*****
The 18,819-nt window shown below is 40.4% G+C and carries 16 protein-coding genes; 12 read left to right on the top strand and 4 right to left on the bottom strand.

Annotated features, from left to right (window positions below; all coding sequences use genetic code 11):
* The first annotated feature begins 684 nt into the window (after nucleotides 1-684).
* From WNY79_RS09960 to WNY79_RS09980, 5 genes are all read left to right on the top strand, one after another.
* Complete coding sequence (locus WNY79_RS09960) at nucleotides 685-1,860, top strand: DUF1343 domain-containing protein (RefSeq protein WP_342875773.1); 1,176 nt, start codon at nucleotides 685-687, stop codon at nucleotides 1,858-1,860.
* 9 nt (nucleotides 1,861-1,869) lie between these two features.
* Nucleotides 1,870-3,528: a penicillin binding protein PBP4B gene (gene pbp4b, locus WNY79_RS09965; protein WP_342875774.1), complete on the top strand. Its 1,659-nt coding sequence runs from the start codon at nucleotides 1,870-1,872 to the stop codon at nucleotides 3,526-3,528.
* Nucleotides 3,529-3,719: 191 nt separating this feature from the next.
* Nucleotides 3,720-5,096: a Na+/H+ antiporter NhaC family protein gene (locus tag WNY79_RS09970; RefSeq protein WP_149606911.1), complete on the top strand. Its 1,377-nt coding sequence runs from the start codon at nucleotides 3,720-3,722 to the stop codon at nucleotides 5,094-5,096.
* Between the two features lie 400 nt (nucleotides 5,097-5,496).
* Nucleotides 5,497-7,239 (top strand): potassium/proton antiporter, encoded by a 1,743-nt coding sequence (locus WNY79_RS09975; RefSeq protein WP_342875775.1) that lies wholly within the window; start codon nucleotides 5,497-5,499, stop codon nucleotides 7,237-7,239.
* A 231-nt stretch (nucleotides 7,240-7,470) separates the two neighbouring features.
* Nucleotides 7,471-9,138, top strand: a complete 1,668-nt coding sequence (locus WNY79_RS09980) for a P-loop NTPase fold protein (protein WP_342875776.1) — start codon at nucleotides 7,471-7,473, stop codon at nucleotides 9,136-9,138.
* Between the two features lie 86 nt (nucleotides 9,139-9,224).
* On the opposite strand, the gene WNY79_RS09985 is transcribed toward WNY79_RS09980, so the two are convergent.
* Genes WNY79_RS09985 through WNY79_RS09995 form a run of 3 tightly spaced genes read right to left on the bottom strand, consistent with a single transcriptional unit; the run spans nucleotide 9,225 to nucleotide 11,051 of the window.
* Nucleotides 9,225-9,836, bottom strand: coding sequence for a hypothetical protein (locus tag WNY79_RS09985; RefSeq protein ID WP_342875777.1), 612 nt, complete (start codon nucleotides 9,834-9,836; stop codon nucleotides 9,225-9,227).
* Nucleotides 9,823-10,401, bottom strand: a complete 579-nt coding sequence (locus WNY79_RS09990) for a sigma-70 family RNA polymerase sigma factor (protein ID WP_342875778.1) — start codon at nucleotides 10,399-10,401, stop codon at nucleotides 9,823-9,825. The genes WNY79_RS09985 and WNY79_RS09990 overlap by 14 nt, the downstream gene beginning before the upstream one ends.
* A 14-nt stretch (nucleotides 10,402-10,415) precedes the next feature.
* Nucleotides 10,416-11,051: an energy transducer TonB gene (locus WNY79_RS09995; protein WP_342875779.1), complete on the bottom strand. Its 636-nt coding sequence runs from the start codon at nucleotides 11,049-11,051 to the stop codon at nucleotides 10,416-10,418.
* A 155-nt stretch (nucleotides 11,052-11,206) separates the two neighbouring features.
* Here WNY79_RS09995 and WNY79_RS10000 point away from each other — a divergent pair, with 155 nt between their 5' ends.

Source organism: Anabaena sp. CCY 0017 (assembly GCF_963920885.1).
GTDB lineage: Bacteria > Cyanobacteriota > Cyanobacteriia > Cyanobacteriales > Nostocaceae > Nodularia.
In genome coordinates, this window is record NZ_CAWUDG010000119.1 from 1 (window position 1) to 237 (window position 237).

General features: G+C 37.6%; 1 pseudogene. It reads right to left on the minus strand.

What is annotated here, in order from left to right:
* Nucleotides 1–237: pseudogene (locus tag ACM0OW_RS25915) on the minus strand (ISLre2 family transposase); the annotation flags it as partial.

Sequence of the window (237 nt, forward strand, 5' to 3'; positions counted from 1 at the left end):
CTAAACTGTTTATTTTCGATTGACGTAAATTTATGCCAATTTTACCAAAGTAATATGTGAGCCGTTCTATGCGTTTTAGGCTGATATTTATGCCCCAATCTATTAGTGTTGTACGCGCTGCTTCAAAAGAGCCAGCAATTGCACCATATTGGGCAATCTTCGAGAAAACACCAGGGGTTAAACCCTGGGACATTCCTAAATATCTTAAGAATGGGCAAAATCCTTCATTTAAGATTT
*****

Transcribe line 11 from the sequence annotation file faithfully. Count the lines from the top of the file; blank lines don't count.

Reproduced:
* Nucleotides 5,497-7,239 (top strand): potassium/proton antiporter, encoded by a 1,743-nt coding sequence (locus WNY79_RS09975; RefSeq protein WP_342875775.1) that lies wholly within the window; start codon nucleotides 5,497-5,499, stop codon nucleotides 7,237-7,239.